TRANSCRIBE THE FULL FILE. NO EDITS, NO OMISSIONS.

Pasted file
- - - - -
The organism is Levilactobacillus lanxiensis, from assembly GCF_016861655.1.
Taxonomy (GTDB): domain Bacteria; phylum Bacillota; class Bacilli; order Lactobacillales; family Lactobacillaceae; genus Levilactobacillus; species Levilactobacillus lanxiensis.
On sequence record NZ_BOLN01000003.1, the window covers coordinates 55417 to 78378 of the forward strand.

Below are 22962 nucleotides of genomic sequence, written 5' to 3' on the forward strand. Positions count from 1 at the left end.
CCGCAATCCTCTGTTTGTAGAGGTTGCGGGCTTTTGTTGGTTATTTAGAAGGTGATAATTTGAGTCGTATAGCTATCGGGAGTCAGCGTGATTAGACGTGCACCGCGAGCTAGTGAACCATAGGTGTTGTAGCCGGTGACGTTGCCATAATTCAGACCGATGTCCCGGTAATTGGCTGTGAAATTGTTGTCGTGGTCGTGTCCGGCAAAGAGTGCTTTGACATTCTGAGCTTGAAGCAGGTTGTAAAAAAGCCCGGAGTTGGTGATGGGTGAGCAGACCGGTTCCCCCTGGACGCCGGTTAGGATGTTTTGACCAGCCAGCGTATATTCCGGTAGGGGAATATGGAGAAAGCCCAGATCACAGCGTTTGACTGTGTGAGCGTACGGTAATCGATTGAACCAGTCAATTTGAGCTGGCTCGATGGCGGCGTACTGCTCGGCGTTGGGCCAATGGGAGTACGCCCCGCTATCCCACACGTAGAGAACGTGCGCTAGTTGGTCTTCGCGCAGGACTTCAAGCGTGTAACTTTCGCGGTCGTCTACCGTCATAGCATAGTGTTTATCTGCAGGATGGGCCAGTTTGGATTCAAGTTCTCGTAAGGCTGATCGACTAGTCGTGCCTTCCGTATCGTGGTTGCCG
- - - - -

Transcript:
The organism is Levilactobacillus lanxiensis, from assembly GCF_016861655.1.
Taxonomy (GTDB): domain Bacteria; phylum Bacillota; class Bacilli; order Lactobacillales; family Lactobacillaceae; genus Levilactobacillus; species Levilactobacillus lanxiensis.
On sequence record NZ_BOLN01000003.1, the window covers coordinates 55417 to 78378 of the forward strand.

Below are 22962 nucleotides of genomic sequence, written 5' to 3' on the forward strand. Positions count from 1 at the left end.
CCGCAATCCTCTGTTTGTAGAGGTTGCGGGCTTTTGTTGGTTATTTAGAAGGTGATAATTTGAGTCGTATAGCTATCGGGAGTCAGCGTGATTAGACGTGCACCGCGAGCTAGTGAACCATAGGTGTTGTAGCCGGTGACGTTGCCATAATTCAGACCGATGTCCCGGTAATTGGCTGTGAAATTGTTGTCGTGGTCGTGTCCGGCAAAGAGTGCTTTGACATTCTGAGCTTGAAGCAGGTTGTAAAAAAGCCCGGAGTTGGTGATGGGTGAGCAGACCGGTTCCCCCTGGACGCCGGTTAGGATGTTTTGACCAGCCAGCGTATATTCCGGTAGGGGAATATGGAGAAAGCCCAGATCACAGCGTTTGACTGTGTGAGCGTACGGTAATCGATTGAACCAGTCAATTTGAGCTGGCTCGATGGCGGCGTACTGCTCGGCGTTGGGCCAATGGGAGTACGCCCCGCTATCCCACACGTAGAGAACGTGCGCTAGTTGGTCTTCGCGCAGGACTTCAAGCGTGTAACTTTCGCGGTCGTCTACCGTCATAGCATAGTGTTTATCTGCAGGATGGGCCAGTTTGGATTCAAGTTCTCGTAAGGCTGATCGACTAGTCGTGCCTTCCGTATCGTGGTTGCCG